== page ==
Allomorphic variation is a common linguistic phenomenon in Jersey (Jersey Norman French). Definite articles in Jersey each have at least two allomorphs. The occurrence of each allomorph has been attributed to the composition of word initial syllable following the article (Liddicoat 1994). Instead of using a ruled-based approach, this thesis examines the variation found among Jersey definite articles and uses sonority-based principles to analyze the allomorphic variation. Using Jersey phonotactics, this thesis first puts forth a Jersey specific sonority hierarchy and then utilizes that hierarchy and principles of syllabification to syllabify phrases containing definite articles. Then using sonority based principles, such as the Sonority Sequencing Principle and Syllable Contact Law, this thesis analyzes the syllabified phrases. The analysis identifies the sonority based conditions that trigger the allomorphic variation found in the data. This thesis contributes to the field of linguistics in several ways. It supports the use of both the Universal Sonority Hierarchy and language specific sonority hierarchies. This thesis also supports the practice of using available data sources for analysis. The analysis of a described but analyzed phenomenon contributes valuable information to the general knowledge of Jersey and sonority. Finally, this thesis also serves as an important resource for the study of Norman dialects in Europe such as Guernsey, Sark and Norman, as Jersey is a member of this linguistic group. This thesis contributes to both the field of Jersey linguistics and to the field of theoretical linguistics, while accounting for the allomorphic variation of Jersey definite articles.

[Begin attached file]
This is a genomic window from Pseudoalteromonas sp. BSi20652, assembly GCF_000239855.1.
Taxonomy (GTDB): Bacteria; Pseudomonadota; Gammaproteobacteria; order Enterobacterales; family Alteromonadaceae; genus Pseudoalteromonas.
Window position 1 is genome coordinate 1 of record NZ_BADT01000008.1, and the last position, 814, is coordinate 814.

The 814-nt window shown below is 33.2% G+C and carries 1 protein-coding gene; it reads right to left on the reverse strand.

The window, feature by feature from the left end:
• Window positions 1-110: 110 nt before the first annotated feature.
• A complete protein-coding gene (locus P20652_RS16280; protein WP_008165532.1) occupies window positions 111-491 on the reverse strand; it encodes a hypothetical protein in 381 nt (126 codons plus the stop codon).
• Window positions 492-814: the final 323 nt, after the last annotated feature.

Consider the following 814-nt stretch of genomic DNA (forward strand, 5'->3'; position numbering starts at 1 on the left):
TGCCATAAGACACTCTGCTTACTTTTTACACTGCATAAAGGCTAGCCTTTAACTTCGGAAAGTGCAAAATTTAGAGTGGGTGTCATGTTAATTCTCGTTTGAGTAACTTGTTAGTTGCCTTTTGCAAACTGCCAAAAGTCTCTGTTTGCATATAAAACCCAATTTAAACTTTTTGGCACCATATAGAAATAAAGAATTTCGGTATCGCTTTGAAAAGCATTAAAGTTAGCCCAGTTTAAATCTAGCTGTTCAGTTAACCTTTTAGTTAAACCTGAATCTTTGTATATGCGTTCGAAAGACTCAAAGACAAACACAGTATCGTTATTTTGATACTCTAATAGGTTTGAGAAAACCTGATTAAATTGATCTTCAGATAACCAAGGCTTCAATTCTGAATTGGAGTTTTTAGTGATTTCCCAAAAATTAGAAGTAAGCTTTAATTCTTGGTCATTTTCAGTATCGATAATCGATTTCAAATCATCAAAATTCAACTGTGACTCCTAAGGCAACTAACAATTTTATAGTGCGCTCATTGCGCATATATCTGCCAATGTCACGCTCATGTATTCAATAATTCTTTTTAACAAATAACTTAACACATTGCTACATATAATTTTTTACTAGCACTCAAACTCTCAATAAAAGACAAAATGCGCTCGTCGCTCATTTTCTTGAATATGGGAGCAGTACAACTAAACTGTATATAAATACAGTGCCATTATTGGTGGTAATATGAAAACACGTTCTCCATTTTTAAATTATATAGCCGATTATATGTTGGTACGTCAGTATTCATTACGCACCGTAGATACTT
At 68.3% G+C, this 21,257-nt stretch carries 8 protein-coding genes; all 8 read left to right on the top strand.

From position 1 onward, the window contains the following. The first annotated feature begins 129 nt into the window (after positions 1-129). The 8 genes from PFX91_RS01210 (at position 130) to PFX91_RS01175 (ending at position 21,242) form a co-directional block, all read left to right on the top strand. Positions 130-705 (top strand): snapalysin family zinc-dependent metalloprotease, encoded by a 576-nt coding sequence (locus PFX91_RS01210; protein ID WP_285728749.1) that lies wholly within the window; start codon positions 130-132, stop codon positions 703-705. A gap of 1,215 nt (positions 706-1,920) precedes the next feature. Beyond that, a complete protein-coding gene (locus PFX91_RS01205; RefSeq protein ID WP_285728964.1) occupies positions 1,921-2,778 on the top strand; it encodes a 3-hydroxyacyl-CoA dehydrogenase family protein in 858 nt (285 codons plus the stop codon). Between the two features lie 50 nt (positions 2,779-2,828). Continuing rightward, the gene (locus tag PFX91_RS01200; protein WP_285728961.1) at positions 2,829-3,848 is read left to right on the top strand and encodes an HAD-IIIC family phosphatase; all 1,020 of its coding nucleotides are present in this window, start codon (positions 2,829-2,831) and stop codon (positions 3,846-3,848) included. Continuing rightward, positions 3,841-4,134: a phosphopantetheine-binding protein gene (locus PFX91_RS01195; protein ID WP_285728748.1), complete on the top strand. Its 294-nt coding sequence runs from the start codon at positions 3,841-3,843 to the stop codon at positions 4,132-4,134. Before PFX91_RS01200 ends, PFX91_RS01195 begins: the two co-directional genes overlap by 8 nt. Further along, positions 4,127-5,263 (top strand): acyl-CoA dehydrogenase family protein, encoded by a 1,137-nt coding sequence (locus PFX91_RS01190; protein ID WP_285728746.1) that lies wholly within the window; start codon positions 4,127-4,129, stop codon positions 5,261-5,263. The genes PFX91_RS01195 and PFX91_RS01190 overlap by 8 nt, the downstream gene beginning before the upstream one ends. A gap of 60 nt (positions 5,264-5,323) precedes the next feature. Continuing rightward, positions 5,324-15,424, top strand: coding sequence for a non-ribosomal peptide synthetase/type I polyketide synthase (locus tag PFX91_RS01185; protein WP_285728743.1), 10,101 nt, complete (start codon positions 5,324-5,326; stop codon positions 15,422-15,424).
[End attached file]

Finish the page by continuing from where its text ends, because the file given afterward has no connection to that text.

Gong, Jiang Song 14 June 2010 (has links)